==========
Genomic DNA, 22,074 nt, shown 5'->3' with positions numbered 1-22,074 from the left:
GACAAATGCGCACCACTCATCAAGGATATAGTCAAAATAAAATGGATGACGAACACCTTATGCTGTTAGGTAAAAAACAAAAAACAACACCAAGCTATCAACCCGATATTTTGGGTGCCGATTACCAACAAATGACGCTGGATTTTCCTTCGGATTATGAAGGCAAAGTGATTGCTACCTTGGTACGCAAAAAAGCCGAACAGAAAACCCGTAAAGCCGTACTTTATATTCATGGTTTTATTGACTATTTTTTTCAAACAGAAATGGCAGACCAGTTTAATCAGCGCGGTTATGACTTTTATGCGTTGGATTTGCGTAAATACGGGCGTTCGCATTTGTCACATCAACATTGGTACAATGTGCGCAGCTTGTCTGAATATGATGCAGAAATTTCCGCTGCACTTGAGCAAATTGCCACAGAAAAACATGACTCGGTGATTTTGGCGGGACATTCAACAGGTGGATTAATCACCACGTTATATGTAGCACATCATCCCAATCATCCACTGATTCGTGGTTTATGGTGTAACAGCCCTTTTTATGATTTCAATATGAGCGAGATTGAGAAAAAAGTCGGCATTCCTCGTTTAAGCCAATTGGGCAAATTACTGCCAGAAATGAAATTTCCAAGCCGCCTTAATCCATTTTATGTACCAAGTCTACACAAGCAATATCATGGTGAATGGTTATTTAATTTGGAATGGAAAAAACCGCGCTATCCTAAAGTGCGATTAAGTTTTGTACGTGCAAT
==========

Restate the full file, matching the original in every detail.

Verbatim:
Genomic DNA, 22,074 nt, shown 5'->3' with positions numbered 1-22,074 from the left:
GACAAATGCGCACCACTCATCAAGGATATAGTCAAAATAAAATGGATGACGAACACCTTATGCTGTTAGGTAAAAAACAAAAAACAACACCAAGCTATCAACCCGATATTTTGGGTGCCGATTACCAACAAATGACGCTGGATTTTCCTTCGGATTATGAAGGCAAAGTGATTGCTACCTTGGTACGCAAAAAAGCCGAACAGAAAACCCGTAAAGCCGTACTTTATATTCATGGTTTTATTGACTATTTTTTTCAAACAGAAATGGCAGACCAGTTTAATCAGCGCGGTTATGACTTTTATGCGTTGGATTTGCGTAAATACGGGCGTTCGCATTTGTCACATCAACATTGGTACAATGTGCGCAGCTTGTCTGAATATGATGCAGAAATTTCCGCTGCACTTGAGCAAATTGCCACAGAAAAACATGACTCGGTGATTTTGGCGGGACATTCAACAGGTGGATTAATCACCACGTTATATGTAGCACATCATCCCAATCATCCACTGATTCGTGGTTTATGGTGTAACAGCCCTTTTTATGATTTCAATATGAGCGAGATTGAGAAAAAAGTCGGCATTCCTCGTTTAAGCCAATTGGGCAAATTACTGCCAGAAATGAAATTTCCAAGCCGCCTTAATCCATTTTATGTACCAAGTCTACACAAGCAATATCATGGTGAATGGTTATTTAATTTGGAATGGAAAAAACCGCGCTATCCTAAAGTGCGATTAAGTTTTGTACGTGCAAT